What I interpret thus far, from the views of a middle aged white woman, is that Fiasco is saying that young boys grow up with their moms, strong, nurturing, caring, who relate to themselves as a ”bitch.” In a positive sense. In the meantime, young girls are watching videos by rap artists spitting the word bitch, and this term is directed at attractive girls who are eager and willing to do anything a young man wants. And the young girls don’t see these women as paid actresses, they view them as sexy high-heeled scantily dressed women having a good time trying to snag a man, please a man,  genuflect to a man.

And then onto verse three, which sort of confuses the issue, but doesn’t really detract from the conversation Fiasco is trying to invoke:

 Disclaimer: This rhymer, Lupe’s not usin’ bitch as a lesson

But as a psychological weapon

To set in your mind and really mess with your conceptions

Discretions, reflections, it’s clever misdirection

Cause, while I was rappin’ they was growin’ up fast

Nobody stepped in to ever slow ”˜em up, gasp

Sure enough, in this little world

The little boy meets one of those little girls

And he thinks she a bad bitch and she thinks she a bad bitch

He thinks disrespectfully, she thinks of that sexually

She got the wrong idea, he don’t wanna fuck her

He thinks she’s bad at being a bitch like his mother

This can sort of be summed up as slut-shaming by proxy. Fiasco is juxtaposing his idea of a bad bitch, a strong, smart woman, with that of a young girl raised on a diet of misogynistic music videos and trying to emulate the girls portrayed in the videos. For me, analyzing aspects of the song too much detracts from the brilliant conversation the gist of it raises.

 The hook of the song is:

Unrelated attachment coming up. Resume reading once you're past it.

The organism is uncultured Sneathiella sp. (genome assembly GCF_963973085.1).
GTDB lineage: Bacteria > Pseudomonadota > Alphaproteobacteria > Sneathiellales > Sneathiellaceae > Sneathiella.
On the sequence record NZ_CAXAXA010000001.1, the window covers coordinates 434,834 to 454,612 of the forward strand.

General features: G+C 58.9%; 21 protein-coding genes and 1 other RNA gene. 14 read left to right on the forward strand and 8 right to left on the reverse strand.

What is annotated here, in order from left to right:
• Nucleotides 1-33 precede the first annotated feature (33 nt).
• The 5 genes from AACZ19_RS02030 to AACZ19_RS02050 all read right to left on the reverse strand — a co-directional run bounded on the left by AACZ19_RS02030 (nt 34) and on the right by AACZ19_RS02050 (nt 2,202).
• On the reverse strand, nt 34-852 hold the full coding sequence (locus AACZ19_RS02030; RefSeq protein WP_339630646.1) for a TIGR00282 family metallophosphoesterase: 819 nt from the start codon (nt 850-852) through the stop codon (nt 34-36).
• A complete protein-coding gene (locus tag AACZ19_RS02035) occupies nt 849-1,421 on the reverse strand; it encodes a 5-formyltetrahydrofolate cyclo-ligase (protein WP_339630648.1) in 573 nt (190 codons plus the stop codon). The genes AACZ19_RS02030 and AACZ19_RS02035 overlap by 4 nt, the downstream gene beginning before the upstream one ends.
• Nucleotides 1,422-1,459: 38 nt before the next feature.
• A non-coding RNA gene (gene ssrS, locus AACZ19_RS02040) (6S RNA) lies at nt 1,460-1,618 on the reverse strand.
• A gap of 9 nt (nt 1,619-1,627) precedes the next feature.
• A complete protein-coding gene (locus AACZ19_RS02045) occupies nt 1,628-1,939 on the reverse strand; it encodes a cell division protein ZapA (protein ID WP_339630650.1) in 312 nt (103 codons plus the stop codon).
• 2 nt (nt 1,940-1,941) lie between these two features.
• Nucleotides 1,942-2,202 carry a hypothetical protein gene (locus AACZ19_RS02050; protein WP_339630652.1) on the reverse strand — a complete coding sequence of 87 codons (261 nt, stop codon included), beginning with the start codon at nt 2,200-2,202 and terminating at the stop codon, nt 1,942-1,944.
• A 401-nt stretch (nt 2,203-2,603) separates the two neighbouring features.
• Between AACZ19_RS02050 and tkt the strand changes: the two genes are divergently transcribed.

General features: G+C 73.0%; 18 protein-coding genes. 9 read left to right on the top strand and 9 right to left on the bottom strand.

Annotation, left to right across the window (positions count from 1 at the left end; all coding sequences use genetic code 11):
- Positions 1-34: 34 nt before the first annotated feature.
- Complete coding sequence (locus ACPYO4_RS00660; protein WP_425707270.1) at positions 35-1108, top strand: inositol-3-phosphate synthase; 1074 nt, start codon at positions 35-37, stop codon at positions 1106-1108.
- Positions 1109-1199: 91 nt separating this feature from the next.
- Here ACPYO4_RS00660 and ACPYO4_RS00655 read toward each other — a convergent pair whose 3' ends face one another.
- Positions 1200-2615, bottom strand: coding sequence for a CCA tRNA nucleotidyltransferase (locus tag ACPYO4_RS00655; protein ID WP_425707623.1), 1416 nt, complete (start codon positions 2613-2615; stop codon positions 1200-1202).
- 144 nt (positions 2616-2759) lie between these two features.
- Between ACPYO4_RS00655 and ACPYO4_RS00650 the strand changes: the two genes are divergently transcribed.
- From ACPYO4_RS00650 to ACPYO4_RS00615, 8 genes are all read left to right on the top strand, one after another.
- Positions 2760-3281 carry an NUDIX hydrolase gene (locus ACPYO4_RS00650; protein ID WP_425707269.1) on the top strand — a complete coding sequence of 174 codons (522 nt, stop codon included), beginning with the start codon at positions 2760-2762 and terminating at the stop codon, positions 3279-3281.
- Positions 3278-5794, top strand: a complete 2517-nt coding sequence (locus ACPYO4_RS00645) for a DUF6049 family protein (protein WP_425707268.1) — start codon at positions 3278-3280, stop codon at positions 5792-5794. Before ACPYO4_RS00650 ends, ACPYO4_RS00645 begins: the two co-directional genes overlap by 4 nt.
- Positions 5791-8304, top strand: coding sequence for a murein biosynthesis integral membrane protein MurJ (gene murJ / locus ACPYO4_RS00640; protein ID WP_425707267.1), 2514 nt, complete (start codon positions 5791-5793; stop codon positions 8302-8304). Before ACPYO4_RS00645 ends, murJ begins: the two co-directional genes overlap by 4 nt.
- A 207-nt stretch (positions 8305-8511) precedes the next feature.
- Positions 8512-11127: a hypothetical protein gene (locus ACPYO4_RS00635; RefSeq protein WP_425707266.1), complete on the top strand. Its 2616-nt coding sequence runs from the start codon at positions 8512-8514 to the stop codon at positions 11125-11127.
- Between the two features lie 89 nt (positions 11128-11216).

Bitch bad, woman good

Lady better, they misunderstood

(I’m killin’ these bitches)

Which to me just means that Fiasco is giving us alternatives to the word, by ”killing these bitches” he is stating that the word has so many connotations, both positive and negative, that maybe it isn’t the best word to describe a woman at all.

I like the song. My 16-year-old son, a huge fan of Fiasco’s, purchased the song and is eagerly awaiting the full-cd release. As a mother of a kid who is a fan of Fiasco’s music, I applaud him (loudly) for creating such an interesting dialogue that I can share with my kid. I can’t think of any other mainstream young male rappers who are challenging us to look at the word and what it means to us and our kids when they are exposed to the word on a sometimes continuous basis. It’s a great conversation to have, especially when you are trying to raise boys in this world who will grow up to be men that we want to respect women, and I think any mother, regardless of race, wants this for her son.

So for blog critics like Brandon Soderberg, and his accusations of mansplaining, a lot of women don’t mind men speaking up about misogyny, especially when so many men don’t. Fiasco has challenged us to take a look at the politics of word choice, and even though it’s far too easy to convolute his song and get wrapped up in whether or not he has a right to speak for women and what we want to be referred as, it’s a far more interesting conversation that Fiasco has presented to us. One that I will be discussing with my son when this song comes on the stereo.

(Photo: Entertainment Weekly)